We’re already starting to see the beginning of a new era.
Managed improperly, chronic pain can become a debilitating condition that impacts all areas of a patient’s life, from sleep and mental health to cognitive processes and cardiovascular health.
Chronic pain can be extremely difficult to treat and one of the reasons why scientists have trouble finding the best treatment pathways is because the complicated nature of pain isn’t yet fully understood. For many years, opioids have been the go-to solution for patients dealing with chronic pain, but, according to National Institute on Drug Abuse, nearly 30% of patients who are prescribed opioids misuse them and up to 12% develop an addiction.
Luckily, new lines of research show that the future ofpain management may not lie in prescribing more pills. The latest innovationsin pain treatment now give patients more choices and early results ofexperimental technologies could reduce the need for painkillers to a minimum.
While there is no silver bullet to this issue, here are some solutions which could help.
Tech tools for better diagnosis and assessment
According to biotechnology industry executive AlanDunton, one of the biggest challenges in developing pain treatments is theincomplete assessment of pain, and this is where innovations should begin.The aged “pain chart” that most physicians still rely on today isn’t always helpful,because pain is subjective and patients can’t always explain where the pain islocalized and how much it hurts. But combined with the ElectronicPatient Visit Assessment system developed by Janet Van Cleave, it couldbecome more accurate. Although bias is still a risk, AI-powered biomarkerscould help doctors analyze the pain data of patients and add more objectivityin the assessment process.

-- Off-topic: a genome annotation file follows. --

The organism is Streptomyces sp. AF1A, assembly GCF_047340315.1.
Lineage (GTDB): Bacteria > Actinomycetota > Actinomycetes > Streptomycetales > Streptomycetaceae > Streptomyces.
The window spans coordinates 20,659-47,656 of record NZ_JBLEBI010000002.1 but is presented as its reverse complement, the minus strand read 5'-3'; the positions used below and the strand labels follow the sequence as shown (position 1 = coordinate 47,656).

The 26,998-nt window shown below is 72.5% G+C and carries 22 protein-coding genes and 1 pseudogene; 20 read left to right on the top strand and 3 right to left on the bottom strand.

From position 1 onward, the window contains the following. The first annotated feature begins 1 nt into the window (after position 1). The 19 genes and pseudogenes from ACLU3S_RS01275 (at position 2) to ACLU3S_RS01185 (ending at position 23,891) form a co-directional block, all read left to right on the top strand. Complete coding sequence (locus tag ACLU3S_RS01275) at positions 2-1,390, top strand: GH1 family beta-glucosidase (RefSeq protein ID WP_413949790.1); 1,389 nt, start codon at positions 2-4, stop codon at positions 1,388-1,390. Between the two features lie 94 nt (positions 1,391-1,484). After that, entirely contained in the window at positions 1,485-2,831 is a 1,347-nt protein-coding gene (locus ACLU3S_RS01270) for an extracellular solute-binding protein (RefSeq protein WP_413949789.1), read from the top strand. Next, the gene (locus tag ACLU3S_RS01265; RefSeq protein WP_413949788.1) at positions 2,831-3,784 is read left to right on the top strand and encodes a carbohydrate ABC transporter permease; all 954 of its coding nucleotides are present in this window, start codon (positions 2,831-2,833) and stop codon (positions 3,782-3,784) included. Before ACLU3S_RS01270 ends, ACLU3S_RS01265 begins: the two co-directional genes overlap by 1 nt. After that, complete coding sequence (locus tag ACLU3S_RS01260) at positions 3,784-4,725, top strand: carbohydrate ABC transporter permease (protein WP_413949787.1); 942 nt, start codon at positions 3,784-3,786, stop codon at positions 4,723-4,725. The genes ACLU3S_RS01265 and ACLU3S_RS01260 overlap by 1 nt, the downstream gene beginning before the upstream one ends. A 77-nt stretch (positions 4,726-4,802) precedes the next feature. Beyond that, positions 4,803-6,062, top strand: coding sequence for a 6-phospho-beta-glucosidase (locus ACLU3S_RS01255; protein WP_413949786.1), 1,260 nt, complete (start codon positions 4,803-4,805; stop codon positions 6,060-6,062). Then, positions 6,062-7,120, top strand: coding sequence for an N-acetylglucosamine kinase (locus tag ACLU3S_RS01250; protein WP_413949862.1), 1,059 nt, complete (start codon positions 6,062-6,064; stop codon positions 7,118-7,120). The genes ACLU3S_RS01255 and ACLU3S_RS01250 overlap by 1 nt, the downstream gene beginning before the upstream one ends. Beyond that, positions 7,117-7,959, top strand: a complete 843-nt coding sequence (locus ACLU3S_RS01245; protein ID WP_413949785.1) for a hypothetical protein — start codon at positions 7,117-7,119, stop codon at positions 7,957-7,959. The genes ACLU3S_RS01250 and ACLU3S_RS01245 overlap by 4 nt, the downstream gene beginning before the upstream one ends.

Marijuana and CBD might help
Because of stringent cannabis research regulations, scientists couldn’t study the anti-inflammatory effects of flavonoids for many years. Now that these restrictions no longer exist, they have discovered that the popularity of CBD oil is more than just hype. According to researchers at the University of Guelph in Canada, the anti-inflammatory properties of the Cannabis sativa plant are 30 times stronger than Aspirin. Studies already back the efficiency of CBD oil in patients with MS and epilepsy, and a new market for CBD oil products is booming.
“More and more people are curious about trying CBD oil and they are pleasantly surprised with the results. Apart from pain relief, we’re also getting amazing feedback from clients on how CBD oil has helped their mental health, especially anxiety,” says Justin Hamilton, co-founder of Royal CBD.
According to scientists, CBD oil works so well becausethe compounds found in it are similar to the ones naturally produced by thehuman endocannabinoid system. And since you’re ingesting the CBD, not the THC,you don’t get the psychoactive effects of the drug.
After decades of clinical research, the NationalAcademies of Sciences, Medicine, and Engineering concludedthat patients treated with cannabis or cannabinoids for chronic pain werelikelier to experience a significant reduction in symptoms.